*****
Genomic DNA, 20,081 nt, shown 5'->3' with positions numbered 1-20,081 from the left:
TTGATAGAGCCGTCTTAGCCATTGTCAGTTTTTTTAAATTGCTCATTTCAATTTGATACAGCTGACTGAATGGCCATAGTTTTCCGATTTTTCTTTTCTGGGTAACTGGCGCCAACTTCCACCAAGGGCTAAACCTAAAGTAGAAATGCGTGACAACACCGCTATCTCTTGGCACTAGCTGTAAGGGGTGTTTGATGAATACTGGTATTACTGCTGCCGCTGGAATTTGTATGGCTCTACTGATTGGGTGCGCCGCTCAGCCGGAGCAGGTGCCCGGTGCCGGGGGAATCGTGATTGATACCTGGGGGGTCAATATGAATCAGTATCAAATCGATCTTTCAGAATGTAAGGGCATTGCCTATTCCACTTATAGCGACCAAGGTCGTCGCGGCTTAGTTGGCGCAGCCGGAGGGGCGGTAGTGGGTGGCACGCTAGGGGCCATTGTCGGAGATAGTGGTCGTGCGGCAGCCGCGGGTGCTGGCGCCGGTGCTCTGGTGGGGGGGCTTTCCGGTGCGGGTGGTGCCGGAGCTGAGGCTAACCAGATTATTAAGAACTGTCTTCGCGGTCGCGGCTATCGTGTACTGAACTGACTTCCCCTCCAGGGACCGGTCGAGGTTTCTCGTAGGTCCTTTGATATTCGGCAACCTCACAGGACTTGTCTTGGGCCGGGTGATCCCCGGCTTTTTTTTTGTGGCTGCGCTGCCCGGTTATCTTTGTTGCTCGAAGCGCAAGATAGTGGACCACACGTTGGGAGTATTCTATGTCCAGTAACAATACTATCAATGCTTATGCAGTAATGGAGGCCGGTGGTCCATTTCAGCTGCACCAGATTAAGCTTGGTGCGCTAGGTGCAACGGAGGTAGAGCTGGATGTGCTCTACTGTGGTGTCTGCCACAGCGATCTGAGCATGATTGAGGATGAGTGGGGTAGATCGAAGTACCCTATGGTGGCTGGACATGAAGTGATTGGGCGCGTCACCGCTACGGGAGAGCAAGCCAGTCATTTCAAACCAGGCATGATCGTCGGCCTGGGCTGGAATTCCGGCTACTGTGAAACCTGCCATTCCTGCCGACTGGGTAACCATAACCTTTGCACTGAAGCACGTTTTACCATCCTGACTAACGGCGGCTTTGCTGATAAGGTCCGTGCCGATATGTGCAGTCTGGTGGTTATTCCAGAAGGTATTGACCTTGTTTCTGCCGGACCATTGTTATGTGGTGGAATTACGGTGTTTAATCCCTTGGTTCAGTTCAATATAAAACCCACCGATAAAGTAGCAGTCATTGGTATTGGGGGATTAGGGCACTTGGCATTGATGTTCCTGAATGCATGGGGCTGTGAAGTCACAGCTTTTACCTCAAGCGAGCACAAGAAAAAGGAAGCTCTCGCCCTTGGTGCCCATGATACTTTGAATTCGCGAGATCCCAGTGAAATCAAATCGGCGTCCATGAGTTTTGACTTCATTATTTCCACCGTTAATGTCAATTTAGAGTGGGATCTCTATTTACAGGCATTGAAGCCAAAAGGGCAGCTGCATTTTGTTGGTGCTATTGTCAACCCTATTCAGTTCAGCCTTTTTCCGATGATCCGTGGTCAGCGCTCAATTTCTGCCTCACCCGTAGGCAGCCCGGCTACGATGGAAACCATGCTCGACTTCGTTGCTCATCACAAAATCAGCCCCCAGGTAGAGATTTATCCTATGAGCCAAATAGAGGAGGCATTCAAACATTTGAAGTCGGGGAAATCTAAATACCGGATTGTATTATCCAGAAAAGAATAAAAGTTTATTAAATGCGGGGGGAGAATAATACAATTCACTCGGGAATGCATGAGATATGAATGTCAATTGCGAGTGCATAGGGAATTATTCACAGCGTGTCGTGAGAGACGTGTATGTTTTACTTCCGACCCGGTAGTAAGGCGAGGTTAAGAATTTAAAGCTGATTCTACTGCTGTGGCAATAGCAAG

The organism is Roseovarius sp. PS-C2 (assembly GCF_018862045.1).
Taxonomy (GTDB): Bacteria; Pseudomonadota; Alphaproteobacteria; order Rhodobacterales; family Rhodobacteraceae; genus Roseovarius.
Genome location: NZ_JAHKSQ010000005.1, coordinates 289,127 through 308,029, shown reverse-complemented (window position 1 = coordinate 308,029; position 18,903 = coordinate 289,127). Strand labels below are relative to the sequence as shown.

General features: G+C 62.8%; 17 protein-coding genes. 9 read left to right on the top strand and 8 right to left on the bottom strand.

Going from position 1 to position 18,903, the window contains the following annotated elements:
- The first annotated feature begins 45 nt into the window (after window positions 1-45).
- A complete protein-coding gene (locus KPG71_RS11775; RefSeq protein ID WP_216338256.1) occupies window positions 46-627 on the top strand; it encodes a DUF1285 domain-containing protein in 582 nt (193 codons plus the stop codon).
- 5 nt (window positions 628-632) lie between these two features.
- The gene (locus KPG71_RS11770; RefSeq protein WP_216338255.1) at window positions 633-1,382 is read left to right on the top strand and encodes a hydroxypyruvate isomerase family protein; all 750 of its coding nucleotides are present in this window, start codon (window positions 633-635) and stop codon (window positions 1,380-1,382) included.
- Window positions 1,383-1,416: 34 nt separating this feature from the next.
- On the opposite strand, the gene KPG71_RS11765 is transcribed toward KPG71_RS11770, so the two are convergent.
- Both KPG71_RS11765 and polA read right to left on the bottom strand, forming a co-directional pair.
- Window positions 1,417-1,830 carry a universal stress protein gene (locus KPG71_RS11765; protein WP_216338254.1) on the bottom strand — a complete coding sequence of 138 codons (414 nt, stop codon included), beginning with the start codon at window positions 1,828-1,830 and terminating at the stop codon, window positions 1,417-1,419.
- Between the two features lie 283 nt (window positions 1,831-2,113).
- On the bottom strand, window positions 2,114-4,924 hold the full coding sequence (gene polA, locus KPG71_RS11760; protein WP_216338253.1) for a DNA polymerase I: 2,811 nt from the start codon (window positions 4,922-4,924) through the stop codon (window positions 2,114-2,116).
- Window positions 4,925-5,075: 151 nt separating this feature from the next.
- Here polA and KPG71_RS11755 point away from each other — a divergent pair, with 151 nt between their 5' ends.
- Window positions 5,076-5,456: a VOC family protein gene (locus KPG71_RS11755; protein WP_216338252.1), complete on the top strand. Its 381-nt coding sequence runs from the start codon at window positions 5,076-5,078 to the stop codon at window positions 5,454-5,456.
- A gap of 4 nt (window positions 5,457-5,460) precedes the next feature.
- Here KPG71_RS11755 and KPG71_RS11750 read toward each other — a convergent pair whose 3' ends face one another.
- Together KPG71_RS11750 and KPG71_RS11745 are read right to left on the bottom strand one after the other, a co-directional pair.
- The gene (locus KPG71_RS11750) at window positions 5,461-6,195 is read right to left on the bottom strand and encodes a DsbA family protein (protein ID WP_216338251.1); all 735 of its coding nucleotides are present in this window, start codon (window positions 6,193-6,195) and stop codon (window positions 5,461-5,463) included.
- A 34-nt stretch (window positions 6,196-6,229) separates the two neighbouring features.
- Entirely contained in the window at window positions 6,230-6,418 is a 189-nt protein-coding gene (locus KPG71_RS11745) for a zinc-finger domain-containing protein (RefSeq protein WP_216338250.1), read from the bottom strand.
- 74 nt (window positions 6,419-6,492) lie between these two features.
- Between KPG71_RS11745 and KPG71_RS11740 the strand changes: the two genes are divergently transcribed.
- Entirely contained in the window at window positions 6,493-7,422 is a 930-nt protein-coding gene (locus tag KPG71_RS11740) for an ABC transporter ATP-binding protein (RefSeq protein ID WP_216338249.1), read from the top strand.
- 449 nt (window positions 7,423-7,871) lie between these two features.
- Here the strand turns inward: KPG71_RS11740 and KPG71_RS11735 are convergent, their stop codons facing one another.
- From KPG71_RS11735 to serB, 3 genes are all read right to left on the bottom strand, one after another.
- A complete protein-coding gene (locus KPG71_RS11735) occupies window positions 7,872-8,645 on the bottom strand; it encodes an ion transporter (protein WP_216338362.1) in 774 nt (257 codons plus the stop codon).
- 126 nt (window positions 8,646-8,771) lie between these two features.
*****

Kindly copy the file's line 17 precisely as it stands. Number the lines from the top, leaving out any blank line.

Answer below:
- On the bottom strand, window positions 2,114-4,924 hold the full coding sequence (gene polA, locus KPG71_RS11760; protein WP_216338253.1) for a DNA polymerase I: 2,811 nt from the start codon (window positions 4,922-4,924) through the stop codon (window positions 2,114-2,116).